Friday, 24 September 2010
Clicks, pops, crackles and forward propulsion are trademark rudiments of Techno, a cocktail balancing act that threatens to be too monotone if in the wrong hands, or overtly excitable – and potentially disorganised - in others. Melodic conservatism takes the form of punctuation marks, coating the overall sound with a highly structured, sometimes straightforward glaze that becomes both the genre’s strength and weakness. In the grasp of Punch Music, we have desirable dissolution into the scented, cold mechanical atmospheres as much as warmer, honeyed yet strident dramatics that operate centred to the style’s modus operandi.
“Over G” collects four tracks that when listening one after the other, seem to defy time. It’s as if you’re lifted up off your feet like a flotation device, where the dancing blade is sharpened, bringing you down in the context of 3am at an abandoned warehouse rave. Pinning the release somewhere between Martyn’s maximalist Techno mixes, James Zabiela’s deeper selections and Monolake’s organic, heady and exuberant terminus, the work is paradoxically open-ended, allowing bubbling arpeggio synths to take centre stage on Oosh’s title piece, thick layers of percussion painting over a minimal bass chord on Nir Shoshanti’s “Awake Me”, and the ambient Techno sounds plinking and plonking underneath rigorous 4/4 and pleasing ringtone counter-melody on Muzarco’s “Light And Shade”.
Meanwhile, Omer’s “My Hands” digs harder against darkness, opening with a cactus-sharp parade of faded-in high-hats and seasick, purring-cat-on-a-treadmill bass rumble, siding with intoxication, before dropping into a ritualistic vocal inclusion: “Sometimes...” moves slowly like a hypnotic pendulum, before extending to “My hands are full of emotions”, palming off into a jacking rhythm. Whether you’re not a purist, or are in hierarchal self-righteousness, “Over G” is one of my more memorable insights into the Techno underground.
Photo: Dialogue, by Doc Ross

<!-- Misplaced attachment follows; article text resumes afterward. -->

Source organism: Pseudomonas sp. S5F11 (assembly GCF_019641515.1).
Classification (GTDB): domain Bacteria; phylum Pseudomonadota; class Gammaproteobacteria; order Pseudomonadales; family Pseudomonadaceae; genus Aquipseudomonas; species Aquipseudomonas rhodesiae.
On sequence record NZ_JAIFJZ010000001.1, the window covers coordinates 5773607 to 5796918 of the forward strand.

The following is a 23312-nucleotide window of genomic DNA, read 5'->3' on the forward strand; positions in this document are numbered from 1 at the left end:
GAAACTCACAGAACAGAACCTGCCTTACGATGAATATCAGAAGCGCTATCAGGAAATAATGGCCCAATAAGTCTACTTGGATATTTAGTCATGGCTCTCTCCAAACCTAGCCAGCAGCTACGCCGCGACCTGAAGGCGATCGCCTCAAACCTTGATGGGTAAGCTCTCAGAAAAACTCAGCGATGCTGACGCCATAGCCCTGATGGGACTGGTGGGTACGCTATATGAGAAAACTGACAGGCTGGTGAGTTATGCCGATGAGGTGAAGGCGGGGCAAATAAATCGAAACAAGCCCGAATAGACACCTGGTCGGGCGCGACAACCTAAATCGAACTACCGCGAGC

A collaborative mix by Muttley (SubVersion weblog: http://subvertcentral.blogspot.com) and PvC (Ambientblog weblog: http://www.ambientblog.net).
Both contributors start with a 20 minute part of the mix, then 10 and then 5 to conclude. In each part the contributor 'reacts' to the predecing part.
Part 1 - Muttley
00:00 David Tagg - Stele (Split with Hakobune, 2009)
09:00 Quosp - Pine (Soundscapes I, U-Cover, 2008)
14:25 Oneohtrix Point Never - Describing Bodies (Returnal, Editions Mego, 2010)
17:03 Kettel - Song From 4PM Herring (Myam James II, Sending Orbs, 2009)
Part 2 - PvC
19:29 Machinefabriek - Duotoon (Duotoon, self-released, 2009)
22:30 Ephraim Wegner - Flock of Sheep RMX (Audible Landcapes, Crónica, 2010)
23:53 Lost in Hildurness - Light (Mount A, Tónar, 2006)
24:57 Akira Rabelais - 1440 Promp. Parv. 5182 Wawyn [...](Spellewauerynsherde, Samadhisound, 2004)
26:31 Thomas Köner - E Dalmatinsk, Beograd (La Barca Special Edition, Fario, 2010)
27:09 Kyle Bobby Dunn - Dissonant Distances (Rural Route No. 2, Standard Form, 2010)
30:17 Balmorhea - Winter Circle (Constellations, Western Vinyl, 2010)
31:51 Francisco López - Fabrikas (Machines, Elevator Bath, 2010)
32:56 Drape - Cosmic Purces (Dream Words, Gears of Sand, 2010)
34:43 Field Rotation - Sleepless (Why Things are Different, Hibernate, 2010)
36:32 Machinefabriek - Duotoon (Duotoon, self-released, 2009)
Part 3 - Muttley
38:07 Robert Haigh & Silent Storm - Untitled (From The Air bonus CD, Seal Pool, 2007)
41:50 Stars Of The Lid - Articulate Silences Pt. 2 (And Their Refinement Of The Decline, Kranky, 2007)
45:43 Fridge - Our Place In This (The Sun, Temporary Residence, 2007)
Part 4 - PvC
49:28 Susumu Yokota - Blue Moon (Kaleidoscope, Lo Recordings, 2010)
51:31 Solo Andata - Myrmecia (Ritual, Desire Path Recordings, 2010)
53:51 Boduf Songs - The Giant Umbilical Cord That Connects Your Brain to the Centre (This Alone Above Else In Spite of Everything, Kranky, 2010)
56:57 Robyn Miller - Jungle Totem (Myst II: Riven Soundtrack; Virgin, 1998)
Part 5 - Muttley
57:57 :papercutz - The Gift Of Self (Simon Scott remix) (Do Outro Lado Du Espelho - Lylac remixes, Audiobulb, 2010)
58:33 Neu! - Elanoizan (Neu! 4, Captain Trip Records, 1995)
59:45 Zelienople - Parts Are Lost  (His/Hers, Type, 2007)
1:01:16 Roger Eno - The Parting Glass (Swimming, All Saints, 1996)